DOCT. III.—The Lord cares little for the world.
He values the souls of men much; and we value them little. He values the world little; and we value it much. Although a man should gain the whole world, and lose his own soul, he is but a fool, and he hath made a very bad bargain. Christ values the world very little. I offer you these evidences of the truth of this doctrine.

1st, When Christ was in the world, He made a very mean purchase of it for Himself. He had not where to lay His head; and sometimes He could not command a drink of water therein. He made a very poor purchase of it to Himself. "The foxes have holes, and the birds of the air have nests, but the Son of man hath not where to lay his head."

2ndly, He usually gives least of it to His dear friends and followers. I do not say but some who have much of the world may be gracious folk; but ordinarily God gives least of the world to His own people. Where ye will get one rich man that is godly, ye will get ten that are atheists. "He hath not chosen many mighty men of the world, not many wise men, after the flesh, not many mighty, not many noble, are called."

3rdly, The Lord has given a considerable portion of the world unto His avowed enemies, who fight against Him, and improve it against Him. He gives much of the earth to profane atheists, profane beasts, and renegades, who are His avowed enemies; for "the earth is given unto the wicked."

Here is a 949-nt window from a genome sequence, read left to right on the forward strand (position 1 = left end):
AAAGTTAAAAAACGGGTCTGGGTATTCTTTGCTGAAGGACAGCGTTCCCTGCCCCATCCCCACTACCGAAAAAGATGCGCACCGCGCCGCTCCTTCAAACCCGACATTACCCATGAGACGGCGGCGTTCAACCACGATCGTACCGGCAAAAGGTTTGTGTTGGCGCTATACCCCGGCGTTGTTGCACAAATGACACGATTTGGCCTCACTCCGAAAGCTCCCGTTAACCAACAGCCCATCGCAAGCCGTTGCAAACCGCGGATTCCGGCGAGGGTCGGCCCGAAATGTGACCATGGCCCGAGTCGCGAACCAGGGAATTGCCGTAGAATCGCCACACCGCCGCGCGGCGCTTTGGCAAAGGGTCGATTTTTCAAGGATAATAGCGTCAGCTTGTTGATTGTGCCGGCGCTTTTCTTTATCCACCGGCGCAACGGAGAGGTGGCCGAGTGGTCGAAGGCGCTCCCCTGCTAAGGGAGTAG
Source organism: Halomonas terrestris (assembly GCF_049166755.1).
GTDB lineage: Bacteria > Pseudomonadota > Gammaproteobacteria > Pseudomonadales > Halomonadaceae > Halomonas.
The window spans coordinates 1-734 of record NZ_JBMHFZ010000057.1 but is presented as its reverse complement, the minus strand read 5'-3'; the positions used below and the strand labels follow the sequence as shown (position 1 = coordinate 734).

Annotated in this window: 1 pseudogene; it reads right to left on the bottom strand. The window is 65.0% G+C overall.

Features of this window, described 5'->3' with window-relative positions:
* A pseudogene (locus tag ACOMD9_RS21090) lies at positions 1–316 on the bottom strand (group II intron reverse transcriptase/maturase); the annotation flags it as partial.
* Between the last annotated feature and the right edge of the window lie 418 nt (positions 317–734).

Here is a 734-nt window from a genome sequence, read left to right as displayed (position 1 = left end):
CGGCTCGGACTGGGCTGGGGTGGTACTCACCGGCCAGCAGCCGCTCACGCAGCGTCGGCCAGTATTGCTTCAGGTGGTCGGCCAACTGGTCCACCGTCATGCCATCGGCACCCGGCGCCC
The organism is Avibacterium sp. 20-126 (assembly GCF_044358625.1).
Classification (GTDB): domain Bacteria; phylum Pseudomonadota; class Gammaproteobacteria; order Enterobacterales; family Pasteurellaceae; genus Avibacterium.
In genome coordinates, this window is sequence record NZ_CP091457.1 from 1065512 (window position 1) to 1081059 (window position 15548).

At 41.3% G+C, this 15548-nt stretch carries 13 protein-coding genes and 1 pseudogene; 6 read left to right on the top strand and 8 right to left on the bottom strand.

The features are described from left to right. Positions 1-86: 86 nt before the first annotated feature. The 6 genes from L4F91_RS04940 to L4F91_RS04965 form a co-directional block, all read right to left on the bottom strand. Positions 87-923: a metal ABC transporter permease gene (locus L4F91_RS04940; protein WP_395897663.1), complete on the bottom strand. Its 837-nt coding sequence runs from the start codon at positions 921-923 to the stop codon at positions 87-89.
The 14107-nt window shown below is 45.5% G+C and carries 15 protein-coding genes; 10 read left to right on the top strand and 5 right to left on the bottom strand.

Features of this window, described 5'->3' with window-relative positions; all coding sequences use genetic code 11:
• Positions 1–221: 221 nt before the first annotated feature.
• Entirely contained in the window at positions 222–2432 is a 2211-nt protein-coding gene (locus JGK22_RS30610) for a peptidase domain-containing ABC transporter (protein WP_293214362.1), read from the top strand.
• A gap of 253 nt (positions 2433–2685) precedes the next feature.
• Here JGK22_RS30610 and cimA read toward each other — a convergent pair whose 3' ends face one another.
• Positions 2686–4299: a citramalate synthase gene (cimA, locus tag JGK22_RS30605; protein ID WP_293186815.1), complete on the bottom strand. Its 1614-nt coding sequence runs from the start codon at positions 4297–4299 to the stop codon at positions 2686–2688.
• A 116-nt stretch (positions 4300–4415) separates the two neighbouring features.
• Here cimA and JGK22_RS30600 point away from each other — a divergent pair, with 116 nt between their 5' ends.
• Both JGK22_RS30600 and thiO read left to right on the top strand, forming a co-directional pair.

4thly, And ere long He will set it in a flame, He will burn it up with fire. The earth is, as it were, withered already, and ready for burning. And what makes the Lord care so little for the world? "The earth also and works thereof shall be burnt up." But what are the reasons for this doctrine?

It is because by man's transgressions it is made subject unto vanity "For the creature was made subject to vanity, not willingly, but by reason of him who hath subjected the same in hope." All things are properly diversions from God, from the living God, and there is not a dumb beast, but it is for man's sake plagued of him, and so made subject unto vanity.